• No definitely not traditional wear but thank you for so much information. I am amazed by how many churches I am seeing throughout the area – especially on the drive upward into the Western Ghats. One fact: It is a gorgeous area.

      • Thomas Varghese

        There is a bit of History behind the large number of churches in the hill areas.
        Christianity came to Kerala (Malabar) in approx. 50 AD.Brought directly by St. Thomas.When the Portuguese came to Kerala in the 15th century they fleeced the king of Kochi (Three kingdoms existed in the present day Kerala-1. Travancore in the South.2. Kochi in the middle.& 3. Zamorin in the North) with gold presents & more money for spices than the Arabs.Later they impressed upon the king to grant them rights of all the Churches in the kingdom of Kochi as the Pope had declared Portuguese the carriers of Christian faith in the East. The King passed a decree to that effect.The Orthodox Church of Kerala protested. But the king said he could not go back on his word.The orthodox Christians took a pledge not to give the churches to the Portuguese.For the pledge a long rope was tied to the cross for convenience to hold.Due to the pressure the cross bent.That bent Cross is on display at FORT KOCHI. It is called the COONAN KURISH.But to overcome the resistance the Kings solders accompanied the Portuguese to the church.Many orthodox Christians who fled Kochi were welcomed by the king of Travancore & allowed to settle in the hills which were dense forests at that time.It is history that the fertile lands made them rich & the Kochi king kicked out the Portuguese later.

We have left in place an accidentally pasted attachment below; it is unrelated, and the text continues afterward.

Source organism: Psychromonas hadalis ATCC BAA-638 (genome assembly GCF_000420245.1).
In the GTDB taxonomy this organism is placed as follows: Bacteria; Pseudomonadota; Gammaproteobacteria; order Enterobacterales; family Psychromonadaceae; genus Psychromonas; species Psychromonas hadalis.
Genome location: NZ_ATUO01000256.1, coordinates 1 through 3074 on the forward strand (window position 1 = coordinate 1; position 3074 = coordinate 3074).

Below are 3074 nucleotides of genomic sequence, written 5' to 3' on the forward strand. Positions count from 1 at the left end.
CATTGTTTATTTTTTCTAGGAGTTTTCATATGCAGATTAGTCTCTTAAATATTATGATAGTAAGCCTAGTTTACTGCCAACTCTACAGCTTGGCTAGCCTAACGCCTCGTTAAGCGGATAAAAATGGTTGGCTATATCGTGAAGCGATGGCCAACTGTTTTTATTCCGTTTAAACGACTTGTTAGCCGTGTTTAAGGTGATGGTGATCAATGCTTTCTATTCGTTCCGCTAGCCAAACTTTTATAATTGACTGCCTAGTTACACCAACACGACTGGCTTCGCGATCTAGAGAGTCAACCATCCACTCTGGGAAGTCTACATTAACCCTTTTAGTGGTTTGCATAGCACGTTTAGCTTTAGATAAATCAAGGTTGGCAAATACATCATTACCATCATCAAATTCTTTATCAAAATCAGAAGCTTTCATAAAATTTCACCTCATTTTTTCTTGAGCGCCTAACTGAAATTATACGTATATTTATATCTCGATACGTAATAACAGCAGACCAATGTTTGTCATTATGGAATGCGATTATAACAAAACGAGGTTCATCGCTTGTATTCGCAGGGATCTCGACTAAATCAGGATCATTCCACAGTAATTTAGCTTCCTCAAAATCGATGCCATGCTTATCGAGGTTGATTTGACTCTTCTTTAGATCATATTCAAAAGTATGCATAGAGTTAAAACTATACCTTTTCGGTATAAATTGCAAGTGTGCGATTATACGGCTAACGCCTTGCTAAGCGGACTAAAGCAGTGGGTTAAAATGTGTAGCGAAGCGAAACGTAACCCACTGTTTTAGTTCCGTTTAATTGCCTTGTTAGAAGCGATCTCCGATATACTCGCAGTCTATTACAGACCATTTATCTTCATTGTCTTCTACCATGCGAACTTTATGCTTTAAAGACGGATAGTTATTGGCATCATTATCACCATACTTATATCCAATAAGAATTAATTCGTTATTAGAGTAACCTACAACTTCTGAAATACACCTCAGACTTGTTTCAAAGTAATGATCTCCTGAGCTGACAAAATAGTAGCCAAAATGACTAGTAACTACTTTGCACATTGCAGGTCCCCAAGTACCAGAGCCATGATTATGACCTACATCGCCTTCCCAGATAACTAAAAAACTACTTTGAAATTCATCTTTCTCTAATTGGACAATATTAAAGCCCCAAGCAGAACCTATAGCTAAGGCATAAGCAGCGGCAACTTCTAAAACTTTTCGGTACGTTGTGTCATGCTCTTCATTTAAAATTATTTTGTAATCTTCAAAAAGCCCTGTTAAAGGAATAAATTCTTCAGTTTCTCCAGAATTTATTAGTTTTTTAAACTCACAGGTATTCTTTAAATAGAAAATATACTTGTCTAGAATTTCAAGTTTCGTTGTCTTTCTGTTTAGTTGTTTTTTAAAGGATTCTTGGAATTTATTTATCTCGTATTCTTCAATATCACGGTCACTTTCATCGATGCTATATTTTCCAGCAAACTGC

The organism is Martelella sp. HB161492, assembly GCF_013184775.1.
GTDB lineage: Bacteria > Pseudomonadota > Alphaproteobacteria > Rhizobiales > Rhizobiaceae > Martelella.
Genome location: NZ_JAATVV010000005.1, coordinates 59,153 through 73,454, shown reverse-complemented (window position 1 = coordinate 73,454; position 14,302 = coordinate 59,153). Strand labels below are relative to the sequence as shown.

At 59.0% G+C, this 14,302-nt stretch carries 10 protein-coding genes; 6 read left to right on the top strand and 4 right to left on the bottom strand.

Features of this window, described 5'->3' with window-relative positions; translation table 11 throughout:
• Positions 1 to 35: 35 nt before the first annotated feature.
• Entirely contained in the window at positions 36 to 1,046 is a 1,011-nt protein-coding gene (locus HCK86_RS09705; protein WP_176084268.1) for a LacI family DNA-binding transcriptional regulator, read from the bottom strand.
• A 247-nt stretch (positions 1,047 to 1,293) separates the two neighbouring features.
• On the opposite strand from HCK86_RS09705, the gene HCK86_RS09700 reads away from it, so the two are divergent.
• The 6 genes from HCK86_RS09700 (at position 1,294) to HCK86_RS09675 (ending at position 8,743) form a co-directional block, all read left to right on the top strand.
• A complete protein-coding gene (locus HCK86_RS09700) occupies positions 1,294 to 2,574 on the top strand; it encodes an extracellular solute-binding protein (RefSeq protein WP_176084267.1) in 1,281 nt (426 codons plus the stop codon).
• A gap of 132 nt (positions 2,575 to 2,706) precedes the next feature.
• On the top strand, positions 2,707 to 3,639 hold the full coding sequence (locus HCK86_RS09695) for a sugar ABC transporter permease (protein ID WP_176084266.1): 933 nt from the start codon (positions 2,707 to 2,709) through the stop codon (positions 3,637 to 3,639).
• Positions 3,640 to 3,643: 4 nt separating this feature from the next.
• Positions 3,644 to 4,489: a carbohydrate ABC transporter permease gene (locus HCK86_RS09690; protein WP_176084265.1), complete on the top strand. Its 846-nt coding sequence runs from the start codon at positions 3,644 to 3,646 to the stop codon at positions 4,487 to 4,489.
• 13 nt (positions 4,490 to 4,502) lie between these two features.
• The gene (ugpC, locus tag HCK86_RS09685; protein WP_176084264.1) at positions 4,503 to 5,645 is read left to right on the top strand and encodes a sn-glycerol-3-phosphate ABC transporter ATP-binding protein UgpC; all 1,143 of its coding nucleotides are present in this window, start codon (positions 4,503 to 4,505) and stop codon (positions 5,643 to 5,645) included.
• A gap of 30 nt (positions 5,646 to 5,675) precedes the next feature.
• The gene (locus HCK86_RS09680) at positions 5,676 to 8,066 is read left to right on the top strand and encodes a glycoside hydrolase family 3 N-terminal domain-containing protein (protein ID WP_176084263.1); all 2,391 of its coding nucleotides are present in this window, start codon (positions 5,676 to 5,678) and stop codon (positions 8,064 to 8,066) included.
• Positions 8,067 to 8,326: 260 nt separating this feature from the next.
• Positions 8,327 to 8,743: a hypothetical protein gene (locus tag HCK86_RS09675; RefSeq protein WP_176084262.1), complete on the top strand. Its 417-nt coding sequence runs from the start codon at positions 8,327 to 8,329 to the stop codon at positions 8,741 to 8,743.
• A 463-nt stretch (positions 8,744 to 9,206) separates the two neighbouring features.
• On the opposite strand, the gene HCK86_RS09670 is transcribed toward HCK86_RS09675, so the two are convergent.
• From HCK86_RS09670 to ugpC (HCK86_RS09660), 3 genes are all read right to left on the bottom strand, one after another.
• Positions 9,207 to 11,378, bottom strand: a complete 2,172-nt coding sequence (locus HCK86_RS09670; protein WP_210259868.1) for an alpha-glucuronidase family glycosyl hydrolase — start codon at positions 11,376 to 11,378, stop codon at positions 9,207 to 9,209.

• thomas varghese

    Except tea which was introduced by the British other spices like pepper, Cardamon, cloves, ginger, nutmeg,turmeric etc grew in the wild in the hills & mountains. Later plantations came up. these crops were collected,brought to the rivers and lakes & transported by the kettuvallams ( now house boats ) to the ports for export.

  • Linda Young

    OMG! Those Waterlillies! And the Jasmine ropes! And Plumeria! I would be Drunk on the beauty! Blog on!!!

  • Michelle Lynn

    As if I weren’t excited for you and this amazing trip as it is, with each post, I become more and more verklempt for you and this life changing opportunity! Enjoy EVERY little speck of this journey and keep on posting! Also, I think when you return to Belize, you should head eastward so you can say you’ve circumnavigated the globe! Feel free to swing by Shanghai while you’re at it 😉

    • I’d love to see Shanghai…I actually feel SOOOO much better about the flights. It wasn’t all that bad!